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EU Energy Commissioner Gunther Oettinger earlier said that the current expert consultations were held to supplement his last week’s visit to Moscow, where he discussed the Ukrainian gas issue with Russian Energy Minister Alexander Novak.
The commissioner said the meeting in Brussels aimed at the analysis of figures with the aim of securing stable supplies of the Russian natural gas to Ukraine and Europe this upcoming winter.
Oettinger visited Moscow last Friday with the aim of discussing with Russia the stalled Ukrainian gas issue. The commissioner held talks with Russian Energy Minister Novak and Gazprom CEO Alexei Miller in a bid to find a solution to the Russia-Ukraine gas price dispute.
Following the meeting with Oettinger, Russian Minister Novak said that the date for trilateral talks, which involve Ukraine, Russia and the European Union, on the Ukrainian gas issue would be announced early this week.However, Novak once again made it clear before the mooted talks that Russia was ready to resume natural gas supplies to Ukraine, if Kiev repays its $2 billion debt.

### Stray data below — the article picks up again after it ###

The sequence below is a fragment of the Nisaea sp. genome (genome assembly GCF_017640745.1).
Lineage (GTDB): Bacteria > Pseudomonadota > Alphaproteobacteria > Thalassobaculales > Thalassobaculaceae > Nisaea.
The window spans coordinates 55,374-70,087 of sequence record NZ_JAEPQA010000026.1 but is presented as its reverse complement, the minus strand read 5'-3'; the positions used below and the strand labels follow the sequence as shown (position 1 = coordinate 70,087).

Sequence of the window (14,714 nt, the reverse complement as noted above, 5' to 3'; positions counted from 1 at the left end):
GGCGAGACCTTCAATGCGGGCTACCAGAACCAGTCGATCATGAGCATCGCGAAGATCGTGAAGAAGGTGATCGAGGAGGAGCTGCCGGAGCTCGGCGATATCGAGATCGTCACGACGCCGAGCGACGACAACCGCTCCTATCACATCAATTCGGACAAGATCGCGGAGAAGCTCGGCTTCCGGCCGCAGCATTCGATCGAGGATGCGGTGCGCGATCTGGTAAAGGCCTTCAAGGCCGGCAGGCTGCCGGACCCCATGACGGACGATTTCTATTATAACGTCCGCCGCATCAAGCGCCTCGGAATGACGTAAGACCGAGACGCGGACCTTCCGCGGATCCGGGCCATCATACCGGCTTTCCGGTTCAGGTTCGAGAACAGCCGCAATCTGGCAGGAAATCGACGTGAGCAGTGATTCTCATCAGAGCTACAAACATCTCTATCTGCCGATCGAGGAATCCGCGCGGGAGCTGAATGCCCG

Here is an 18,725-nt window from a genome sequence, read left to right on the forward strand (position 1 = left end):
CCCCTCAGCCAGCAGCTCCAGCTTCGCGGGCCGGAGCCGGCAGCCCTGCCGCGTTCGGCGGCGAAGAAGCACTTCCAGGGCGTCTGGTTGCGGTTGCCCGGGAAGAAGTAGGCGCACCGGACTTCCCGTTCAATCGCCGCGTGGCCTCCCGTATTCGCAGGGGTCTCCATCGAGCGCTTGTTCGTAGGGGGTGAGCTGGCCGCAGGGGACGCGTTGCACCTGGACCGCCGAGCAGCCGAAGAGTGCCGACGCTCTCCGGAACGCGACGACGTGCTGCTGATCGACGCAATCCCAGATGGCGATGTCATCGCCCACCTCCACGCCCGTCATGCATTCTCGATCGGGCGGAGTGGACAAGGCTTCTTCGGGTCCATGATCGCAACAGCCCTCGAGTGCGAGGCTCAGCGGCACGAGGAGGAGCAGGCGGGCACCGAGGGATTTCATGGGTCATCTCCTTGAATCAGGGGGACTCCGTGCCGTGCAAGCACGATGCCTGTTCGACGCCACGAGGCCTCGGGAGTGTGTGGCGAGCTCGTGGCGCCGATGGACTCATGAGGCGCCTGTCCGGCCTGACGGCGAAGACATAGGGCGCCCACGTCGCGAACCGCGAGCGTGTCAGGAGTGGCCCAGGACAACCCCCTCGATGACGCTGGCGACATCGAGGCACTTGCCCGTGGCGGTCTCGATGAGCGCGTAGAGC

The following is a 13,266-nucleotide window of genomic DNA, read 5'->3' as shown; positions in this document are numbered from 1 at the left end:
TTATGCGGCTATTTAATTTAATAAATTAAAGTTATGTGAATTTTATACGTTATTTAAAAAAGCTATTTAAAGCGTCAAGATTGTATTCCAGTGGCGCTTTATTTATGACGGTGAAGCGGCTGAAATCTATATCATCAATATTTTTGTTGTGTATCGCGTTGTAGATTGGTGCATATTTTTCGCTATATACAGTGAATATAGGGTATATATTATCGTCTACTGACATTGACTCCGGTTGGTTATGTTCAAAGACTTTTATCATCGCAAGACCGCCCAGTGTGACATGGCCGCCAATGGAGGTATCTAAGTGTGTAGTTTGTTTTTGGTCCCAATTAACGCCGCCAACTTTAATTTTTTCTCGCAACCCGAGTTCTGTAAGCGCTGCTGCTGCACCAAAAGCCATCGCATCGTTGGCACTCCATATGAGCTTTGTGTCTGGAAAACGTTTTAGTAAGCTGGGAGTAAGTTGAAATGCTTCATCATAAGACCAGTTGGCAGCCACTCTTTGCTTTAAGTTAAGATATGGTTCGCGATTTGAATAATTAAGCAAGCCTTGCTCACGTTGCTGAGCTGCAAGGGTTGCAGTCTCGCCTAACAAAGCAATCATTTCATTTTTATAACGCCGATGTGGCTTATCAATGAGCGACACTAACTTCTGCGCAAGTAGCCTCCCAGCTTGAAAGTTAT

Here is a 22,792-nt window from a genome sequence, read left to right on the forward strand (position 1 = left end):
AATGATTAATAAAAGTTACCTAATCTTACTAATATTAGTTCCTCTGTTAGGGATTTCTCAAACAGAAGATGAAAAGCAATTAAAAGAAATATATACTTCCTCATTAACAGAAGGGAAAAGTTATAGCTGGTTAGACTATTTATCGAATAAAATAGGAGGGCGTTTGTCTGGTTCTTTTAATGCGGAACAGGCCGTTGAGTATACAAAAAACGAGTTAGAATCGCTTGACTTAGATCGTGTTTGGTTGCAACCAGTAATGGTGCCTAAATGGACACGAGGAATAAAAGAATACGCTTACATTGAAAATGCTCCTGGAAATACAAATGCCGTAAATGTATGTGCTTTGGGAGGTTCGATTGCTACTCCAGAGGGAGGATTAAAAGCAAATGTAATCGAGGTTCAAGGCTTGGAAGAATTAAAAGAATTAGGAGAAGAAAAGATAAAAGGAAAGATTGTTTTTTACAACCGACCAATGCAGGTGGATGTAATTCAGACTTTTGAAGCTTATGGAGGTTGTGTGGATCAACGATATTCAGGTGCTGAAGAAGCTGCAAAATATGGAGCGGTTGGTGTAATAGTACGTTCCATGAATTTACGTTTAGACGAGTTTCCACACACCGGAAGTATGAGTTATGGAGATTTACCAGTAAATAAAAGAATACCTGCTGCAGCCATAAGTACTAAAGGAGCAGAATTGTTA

The Russian energy minister said this figure included Ukraine’s $1.4 billion debt for Russian natural gas deliveries to the ex-Soviet republic in 2013 and partial repayment of the gas debt accumulated from April.
The Russian energy minister also said Russia was prepared to offer Ukraine a gas price discount of $100 per 1,000 cubic meters, which would not breach contractual obligations and would not contradict Russia’s position in an international arbitration tribunal as this offer was not a corporate discount.
Russia raised the gas price for Ukraine from $268.5 to $485.5 per 1,000 cubic meters from April 2014. Ukraine has said it will not pay for Russian natural gas supplies at such a high price.
After Russia and Ukraine failed to reach a compromise on the gas issue, Naftogaz and Gazprom filed mutual claims to the Stockholm Arbitration Tribunal.
Russia also offered Kiev the second discount as part of an anti-crisis aid package for Ukraine in November 2013 but scrapped it from April 1, 2014 over Ukraine’s failure to repay its debts for Russian natural gas supplies.
Gazprom halted gas supplies to Ukraine in June over its unpaid debt and filed a $4.5 billion suit to the Stockholm arbitration court. Later, Kiev reciprocated by sending a suit to the court against Gazprom for making Ukraine overpay $6 billion for gas since 2010, setting too high prices in its contract.